- The Washington Times - Tuesday, September 18, 2007

Aiding Jordan

The U.S. ambassador to Jordan has been busily channeling financial aid to the key Middle East ally over the past two days, with multimillion grants for economic reform and security assistance.

Ambassador David Hale yesterday signed two grants totaling $141 million for debt relief and water projects. On Sunday, he signed agreements for $78 million, mostly for military aid, security equipment and anti-terrorist training.

The deal announced yesterday includes $116 million to reduce Jordan’s foreign debt.

“The grant will also enable the Jordanian government to advance its judicial and legislative reforms, implement a number of financial reform policies and put in place a medical liability law,” the embassy said.

The second grant of $25 million will help improve Jordan’s ability to manage crucial water projects and encourage conservation efforts with a project to enhance the recycling of industrial wastewater.

Mr. Hale said the two grants will “support King Abdullah‘s vision for equal opportunities for all Jordanians.”

The grant signed on Sunday will provide $67.7 million for police equipment and anti-terrorism training and for military aid to help secure Jordan’s borders, the embassy said. The remaining $10.3 million will fund health and education projects.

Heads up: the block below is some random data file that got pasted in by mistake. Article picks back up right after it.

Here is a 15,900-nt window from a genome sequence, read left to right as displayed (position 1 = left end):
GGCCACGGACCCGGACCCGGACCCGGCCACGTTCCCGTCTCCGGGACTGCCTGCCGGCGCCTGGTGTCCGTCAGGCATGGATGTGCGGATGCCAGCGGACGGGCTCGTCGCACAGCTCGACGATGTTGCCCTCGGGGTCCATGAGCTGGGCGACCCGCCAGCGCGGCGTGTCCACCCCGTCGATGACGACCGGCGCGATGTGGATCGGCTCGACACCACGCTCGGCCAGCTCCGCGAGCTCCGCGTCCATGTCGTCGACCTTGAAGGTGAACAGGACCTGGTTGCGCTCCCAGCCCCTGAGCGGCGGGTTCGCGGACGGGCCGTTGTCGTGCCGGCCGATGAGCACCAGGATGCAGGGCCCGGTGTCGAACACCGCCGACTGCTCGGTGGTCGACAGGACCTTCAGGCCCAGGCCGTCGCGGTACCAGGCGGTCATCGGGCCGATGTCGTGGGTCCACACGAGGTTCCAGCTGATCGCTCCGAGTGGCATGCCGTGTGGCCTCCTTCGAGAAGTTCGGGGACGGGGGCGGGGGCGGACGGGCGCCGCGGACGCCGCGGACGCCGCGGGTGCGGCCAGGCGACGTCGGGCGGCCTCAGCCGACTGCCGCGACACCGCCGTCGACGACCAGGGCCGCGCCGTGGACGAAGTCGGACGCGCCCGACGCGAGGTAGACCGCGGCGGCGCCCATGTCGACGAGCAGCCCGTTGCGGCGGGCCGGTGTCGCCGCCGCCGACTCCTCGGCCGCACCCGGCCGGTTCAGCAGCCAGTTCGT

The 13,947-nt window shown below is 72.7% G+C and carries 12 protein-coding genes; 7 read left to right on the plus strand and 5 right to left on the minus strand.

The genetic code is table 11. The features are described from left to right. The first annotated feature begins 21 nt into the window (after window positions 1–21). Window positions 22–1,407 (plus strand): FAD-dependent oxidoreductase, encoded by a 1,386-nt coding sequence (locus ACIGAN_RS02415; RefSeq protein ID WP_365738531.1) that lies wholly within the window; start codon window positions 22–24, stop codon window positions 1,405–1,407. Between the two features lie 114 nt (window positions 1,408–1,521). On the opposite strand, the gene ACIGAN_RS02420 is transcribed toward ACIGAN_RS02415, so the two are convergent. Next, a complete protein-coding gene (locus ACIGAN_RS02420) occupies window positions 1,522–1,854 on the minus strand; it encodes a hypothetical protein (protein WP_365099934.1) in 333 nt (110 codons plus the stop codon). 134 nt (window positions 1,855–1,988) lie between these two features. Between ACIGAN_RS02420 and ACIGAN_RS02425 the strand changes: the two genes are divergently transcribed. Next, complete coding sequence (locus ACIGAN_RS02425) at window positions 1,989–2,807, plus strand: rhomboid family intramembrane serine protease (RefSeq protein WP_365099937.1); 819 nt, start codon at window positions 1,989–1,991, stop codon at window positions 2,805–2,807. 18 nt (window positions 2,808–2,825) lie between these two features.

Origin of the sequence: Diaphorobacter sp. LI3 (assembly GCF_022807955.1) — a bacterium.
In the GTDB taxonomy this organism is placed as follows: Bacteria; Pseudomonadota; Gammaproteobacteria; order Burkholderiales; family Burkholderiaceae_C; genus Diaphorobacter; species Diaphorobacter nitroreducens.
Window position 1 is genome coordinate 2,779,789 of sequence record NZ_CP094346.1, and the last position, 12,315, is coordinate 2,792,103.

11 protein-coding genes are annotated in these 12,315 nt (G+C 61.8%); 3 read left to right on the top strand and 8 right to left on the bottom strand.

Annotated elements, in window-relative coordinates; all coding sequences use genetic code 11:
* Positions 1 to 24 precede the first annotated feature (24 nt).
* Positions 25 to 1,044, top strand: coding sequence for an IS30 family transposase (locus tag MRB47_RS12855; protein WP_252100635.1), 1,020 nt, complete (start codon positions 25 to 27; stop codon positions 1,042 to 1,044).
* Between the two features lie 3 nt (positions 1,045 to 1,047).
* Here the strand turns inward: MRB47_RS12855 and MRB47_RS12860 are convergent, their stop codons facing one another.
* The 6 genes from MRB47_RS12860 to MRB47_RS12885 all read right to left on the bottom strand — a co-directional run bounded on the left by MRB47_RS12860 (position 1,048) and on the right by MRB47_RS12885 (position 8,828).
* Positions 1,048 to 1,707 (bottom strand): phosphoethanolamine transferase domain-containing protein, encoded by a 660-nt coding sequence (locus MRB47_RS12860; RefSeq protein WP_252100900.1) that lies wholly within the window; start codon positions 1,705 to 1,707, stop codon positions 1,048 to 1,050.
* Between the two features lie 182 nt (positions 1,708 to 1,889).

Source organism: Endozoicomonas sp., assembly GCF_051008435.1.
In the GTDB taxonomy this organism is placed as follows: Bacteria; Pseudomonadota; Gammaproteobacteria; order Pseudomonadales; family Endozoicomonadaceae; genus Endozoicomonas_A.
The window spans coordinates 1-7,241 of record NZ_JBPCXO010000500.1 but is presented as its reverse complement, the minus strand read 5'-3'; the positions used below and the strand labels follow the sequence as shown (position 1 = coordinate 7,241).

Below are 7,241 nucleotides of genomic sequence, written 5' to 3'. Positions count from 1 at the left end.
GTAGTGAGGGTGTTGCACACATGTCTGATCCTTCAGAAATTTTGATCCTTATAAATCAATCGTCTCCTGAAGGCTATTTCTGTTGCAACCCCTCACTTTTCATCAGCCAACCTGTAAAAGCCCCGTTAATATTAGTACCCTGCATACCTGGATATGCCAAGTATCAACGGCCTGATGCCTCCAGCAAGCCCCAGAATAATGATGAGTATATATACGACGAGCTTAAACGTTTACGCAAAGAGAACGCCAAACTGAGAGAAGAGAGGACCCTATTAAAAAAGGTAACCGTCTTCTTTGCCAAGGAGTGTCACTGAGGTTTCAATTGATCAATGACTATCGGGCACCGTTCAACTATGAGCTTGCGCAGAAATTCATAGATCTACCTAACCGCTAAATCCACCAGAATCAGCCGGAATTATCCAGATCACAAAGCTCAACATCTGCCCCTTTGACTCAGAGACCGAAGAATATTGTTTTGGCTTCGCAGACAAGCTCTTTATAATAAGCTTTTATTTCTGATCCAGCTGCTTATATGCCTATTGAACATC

That package was approved recently with strong bipartisan support in Congress and signed into law by President Bush on May 24. The money is to be disbursed by the end of this month.

Jordan is a key U.S. ally in the Middle East and is the second Arab nation, after Egypt, to open diplomatic relations with Israel.

Tracking diplomats

When diplomats leave Washington, those of us inside the Beltway tend to lose touch with them. Perhaps we Washingtonians think we are the center of the universe and that those dearly departed diplomats have had the misfortune to pass on somewhere.

Or we might try to keep track of them.

Noel Fahey, Ireland’s affable ambassador here since 2002, presented his diplomatic credentials yesterday to Pope Benedict XVI as Dublin’s new envoy to the Vatican.

The pope took the occasion to express his hope that the Northern Irish peace process will serve as an example in other conflicts.

“It is my fervent prayer that the peace, which is already bringing renewal to the North, will inspire political and religious leaders in other troubled zones,” he told Mr. Fahey.

Martin Eichtinger, the popular press spokesman at the Austrian Embassy from 1992 to 1999, returned to Vienna after Washington and worked his way up through the Foreign Ministry. He was appointed ambassador to Romania last month.

French Ambassador Jean-David Levitte, here from 2003, recently returned to Paris to serve as senior diplomatic adviser to President Nicolas Sarkozy. Ambassador Pierre Vimont replaced Mr. Levitte earlier this month.

At the British Embassy, Ambassador David Manning is preparing to hand over his authority to Nigel Scheinwald, foreign-policy adviser to former Prime Minister Tony Blair. Mr. Manning, a career diplomat, is retiring.

His predecessor, Ambassador Christopher Meyer, returned to London to head the Press Complaints Council, an independent agency that deals with media mischief. He might have the best job of any retired ambassador.

“He works two days a week and makes 140,000 pounds,” said one British diplomat.

That’s about $280,000 a year.

Call Embassy Row at 202/636-3297, fax 202/832-7278 or e-mail jmorrison@ washingtontimes.com.

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